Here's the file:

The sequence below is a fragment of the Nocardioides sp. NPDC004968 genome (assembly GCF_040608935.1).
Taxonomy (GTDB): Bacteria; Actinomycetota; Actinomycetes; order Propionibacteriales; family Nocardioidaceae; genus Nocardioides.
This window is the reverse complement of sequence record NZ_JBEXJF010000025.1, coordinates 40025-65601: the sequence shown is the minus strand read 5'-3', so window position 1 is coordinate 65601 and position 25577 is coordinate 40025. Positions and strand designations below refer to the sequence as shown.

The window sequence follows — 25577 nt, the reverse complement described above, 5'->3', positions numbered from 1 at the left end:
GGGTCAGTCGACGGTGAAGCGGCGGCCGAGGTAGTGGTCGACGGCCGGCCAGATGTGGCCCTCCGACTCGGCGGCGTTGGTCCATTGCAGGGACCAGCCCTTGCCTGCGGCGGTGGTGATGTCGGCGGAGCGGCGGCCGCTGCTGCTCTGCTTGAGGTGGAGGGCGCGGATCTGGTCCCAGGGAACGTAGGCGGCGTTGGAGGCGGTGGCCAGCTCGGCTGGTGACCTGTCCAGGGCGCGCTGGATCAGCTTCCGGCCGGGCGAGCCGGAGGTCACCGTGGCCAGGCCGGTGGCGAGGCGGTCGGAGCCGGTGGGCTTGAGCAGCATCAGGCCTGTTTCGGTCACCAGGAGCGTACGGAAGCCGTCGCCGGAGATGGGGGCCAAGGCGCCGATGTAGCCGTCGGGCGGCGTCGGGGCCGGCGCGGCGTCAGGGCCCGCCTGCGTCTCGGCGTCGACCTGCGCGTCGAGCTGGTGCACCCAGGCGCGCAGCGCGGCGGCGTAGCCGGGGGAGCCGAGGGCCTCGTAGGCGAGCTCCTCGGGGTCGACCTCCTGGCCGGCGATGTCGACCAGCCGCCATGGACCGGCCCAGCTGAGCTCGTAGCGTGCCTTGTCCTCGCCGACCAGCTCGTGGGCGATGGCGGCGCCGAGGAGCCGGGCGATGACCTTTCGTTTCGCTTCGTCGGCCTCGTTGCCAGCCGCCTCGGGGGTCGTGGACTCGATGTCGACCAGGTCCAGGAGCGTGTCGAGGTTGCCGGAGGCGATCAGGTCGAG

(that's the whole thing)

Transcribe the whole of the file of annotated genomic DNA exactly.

The sequence below is a fragment of the Nocardioides sp. NPDC004968 genome (assembly GCF_040608935.1).
Taxonomy (GTDB): Bacteria; Actinomycetota; Actinomycetes; order Propionibacteriales; family Nocardioidaceae; genus Nocardioides.
This window is the reverse complement of sequence record NZ_JBEXJF010000025.1, coordinates 40025-65601: the sequence shown is the minus strand read 5'-3', so window position 1 is coordinate 65601 and position 25577 is coordinate 40025. Positions and strand designations below refer to the sequence as shown.

The window sequence follows — 25577 nt, the reverse complement described above, 5'->3', positions numbered from 1 at the left end:
GGGTCAGTCGACGGTGAAGCGGCGGCCGAGGTAGTGGTCGACGGCCGGCCAGATGTGGCCCTCCGACTCGGCGGCGTTGGTCCATTGCAGGGACCAGCCCTTGCCTGCGGCGGTGGTGATGTCGGCGGAGCGGCGGCCGCTGCTGCTCTGCTTGAGGTGGAGGGCGCGGATCTGGTCCCAGGGAACGTAGGCGGCGTTGGAGGCGGTGGCCAGCTCGGCTGGTGACCTGTCCAGGGCGCGCTGGATCAGCTTCCGGCCGGGCGAGCCGGAGGTCACCGTGGCCAGGCCGGTGGCGAGGCGGTCGGAGCCGGTGGGCTTGAGCAGCATCAGGCCTGTTTCGGTCACCAGGAGCGTACGGAAGCCGTCGCCGGAGATGGGGGCCAAGGCGCCGATGTAGCCGTCGGGCGGCGTCGGGGCCGGCGCGGCGTCAGGGCCCGCCTGCGTCTCGGCGTCGACCTGCGCGTCGAGCTGGTGCACCCAGGCGCGCAGCGCGGCGGCGTAGCCGGGGGAGCCGAGGGCCTCGTAGGCGAGCTCCTCGGGGTCGACCTCCTGGCCGGCGATGTCGACCAGCCGCCATGGACCGGCCCAGCTGAGCTCGTAGCGTGCCTTGTCCTCGCCGACCAGCTCGTGGGCGATGGCGGCGCCGAGGAGCCGGGCGATGACCTTTCGTTTCGCTTCGTCGGCCTCGTTGCCAGCCGCCTCGGGGGTCGTGGACTCGATGTCGACCAGGTCCAGGAGCGTGTCGAGGTTGCCGGAGGCGATCAGGTCGAG